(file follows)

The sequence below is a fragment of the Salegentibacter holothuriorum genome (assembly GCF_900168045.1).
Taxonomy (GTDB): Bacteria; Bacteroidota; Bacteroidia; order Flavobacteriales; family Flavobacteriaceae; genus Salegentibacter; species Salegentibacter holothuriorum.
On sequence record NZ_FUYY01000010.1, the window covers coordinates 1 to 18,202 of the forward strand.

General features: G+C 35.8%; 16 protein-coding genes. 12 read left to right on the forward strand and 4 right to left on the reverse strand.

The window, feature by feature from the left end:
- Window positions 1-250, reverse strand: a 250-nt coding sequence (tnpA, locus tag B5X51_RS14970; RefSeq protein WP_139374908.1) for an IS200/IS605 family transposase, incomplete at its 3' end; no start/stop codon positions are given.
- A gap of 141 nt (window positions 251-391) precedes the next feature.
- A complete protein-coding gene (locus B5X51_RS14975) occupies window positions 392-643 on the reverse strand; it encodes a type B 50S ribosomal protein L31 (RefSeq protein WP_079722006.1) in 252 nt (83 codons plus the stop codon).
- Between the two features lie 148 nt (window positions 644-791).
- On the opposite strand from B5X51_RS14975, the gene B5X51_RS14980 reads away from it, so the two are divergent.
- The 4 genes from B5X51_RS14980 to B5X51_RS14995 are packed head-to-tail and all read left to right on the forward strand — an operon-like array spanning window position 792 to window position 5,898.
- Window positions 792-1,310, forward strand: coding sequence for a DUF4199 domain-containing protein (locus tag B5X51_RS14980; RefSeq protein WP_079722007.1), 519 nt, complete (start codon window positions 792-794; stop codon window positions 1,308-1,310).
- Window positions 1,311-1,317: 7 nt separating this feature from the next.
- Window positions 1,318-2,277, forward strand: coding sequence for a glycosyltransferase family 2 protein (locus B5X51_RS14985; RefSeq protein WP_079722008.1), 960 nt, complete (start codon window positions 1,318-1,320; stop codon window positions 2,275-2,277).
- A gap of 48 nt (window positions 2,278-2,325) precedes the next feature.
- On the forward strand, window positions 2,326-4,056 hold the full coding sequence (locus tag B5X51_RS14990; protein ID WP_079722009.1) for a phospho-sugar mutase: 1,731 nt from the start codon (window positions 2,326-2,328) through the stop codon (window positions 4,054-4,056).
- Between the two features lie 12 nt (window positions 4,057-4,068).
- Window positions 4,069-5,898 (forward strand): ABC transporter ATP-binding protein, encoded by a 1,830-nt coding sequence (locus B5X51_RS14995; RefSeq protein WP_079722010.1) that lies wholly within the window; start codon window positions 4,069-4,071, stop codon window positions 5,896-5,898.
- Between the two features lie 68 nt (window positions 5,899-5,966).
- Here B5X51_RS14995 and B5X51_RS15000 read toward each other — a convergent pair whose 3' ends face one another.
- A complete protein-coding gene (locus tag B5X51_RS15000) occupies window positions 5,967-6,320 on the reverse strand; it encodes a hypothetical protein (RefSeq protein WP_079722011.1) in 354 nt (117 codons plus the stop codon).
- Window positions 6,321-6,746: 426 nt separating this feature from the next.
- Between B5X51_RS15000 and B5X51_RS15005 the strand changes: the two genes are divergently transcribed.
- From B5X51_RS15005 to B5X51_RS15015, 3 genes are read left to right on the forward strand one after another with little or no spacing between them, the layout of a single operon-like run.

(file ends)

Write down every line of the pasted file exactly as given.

The sequence below is a fragment of the Salegentibacter holothuriorum genome (assembly GCF_900168045.1).
Taxonomy (GTDB): Bacteria; Bacteroidota; Bacteroidia; order Flavobacteriales; family Flavobacteriaceae; genus Salegentibacter; species Salegentibacter holothuriorum.
On sequence record NZ_FUYY01000010.1, the window covers coordinates 1 to 18,202 of the forward strand.

General features: G+C 35.8%; 16 protein-coding genes. 12 read left to right on the forward strand and 4 right to left on the reverse strand.

The window, feature by feature from the left end:
- Window positions 1-250, reverse strand: a 250-nt coding sequence (tnpA, locus tag B5X51_RS14970; RefSeq protein WP_139374908.1) for an IS200/IS605 family transposase, incomplete at its 3' end; no start/stop codon positions are given.
- A gap of 141 nt (window positions 251-391) precedes the next feature.
- A complete protein-coding gene (locus B5X51_RS14975) occupies window positions 392-643 on the reverse strand; it encodes a type B 50S ribosomal protein L31 (RefSeq protein WP_079722006.1) in 252 nt (83 codons plus the stop codon).
- Between the two features lie 148 nt (window positions 644-791).
- On the opposite strand from B5X51_RS14975, the gene B5X51_RS14980 reads away from it, so the two are divergent.
- The 4 genes from B5X51_RS14980 to B5X51_RS14995 are packed head-to-tail and all read left to right on the forward strand — an operon-like array spanning window position 792 to window position 5,898.
- Window positions 792-1,310, forward strand: coding sequence for a DUF4199 domain-containing protein (locus tag B5X51_RS14980; RefSeq protein WP_079722007.1), 519 nt, complete (start codon window positions 792-794; stop codon window positions 1,308-1,310).
- Window positions 1,311-1,317: 7 nt separating this feature from the next.
- Window positions 1,318-2,277, forward strand: coding sequence for a glycosyltransferase family 2 protein (locus B5X51_RS14985; RefSeq protein WP_079722008.1), 960 nt, complete (start codon window positions 1,318-1,320; stop codon window positions 2,275-2,277).
- A gap of 48 nt (window positions 2,278-2,325) precedes the next feature.
- On the forward strand, window positions 2,326-4,056 hold the full coding sequence (locus tag B5X51_RS14990; protein ID WP_079722009.1) for a phospho-sugar mutase: 1,731 nt from the start codon (window positions 2,326-2,328) through the stop codon (window positions 4,054-4,056).
- Between the two features lie 12 nt (window positions 4,057-4,068).
- Window positions 4,069-5,898 (forward strand): ABC transporter ATP-binding protein, encoded by a 1,830-nt coding sequence (locus B5X51_RS14995; RefSeq protein WP_079722010.1) that lies wholly within the window; start codon window positions 4,069-4,071, stop codon window positions 5,896-5,898.
- Between the two features lie 68 nt (window positions 5,899-5,966).
- Here B5X51_RS14995 and B5X51_RS15000 read toward each other — a convergent pair whose 3' ends face one another.
- A complete protein-coding gene (locus tag B5X51_RS15000) occupies window positions 5,967-6,320 on the reverse strand; it encodes a hypothetical protein (RefSeq protein WP_079722011.1) in 354 nt (117 codons plus the stop codon).
- Window positions 6,321-6,746: 426 nt separating this feature from the next.
- Between B5X51_RS15000 and B5X51_RS15005 the strand changes: the two genes are divergently transcribed.
- From B5X51_RS15005 to B5X51_RS15015, 3 genes are read left to right on the forward strand one after another with little or no spacing between them, the layout of a single operon-like run.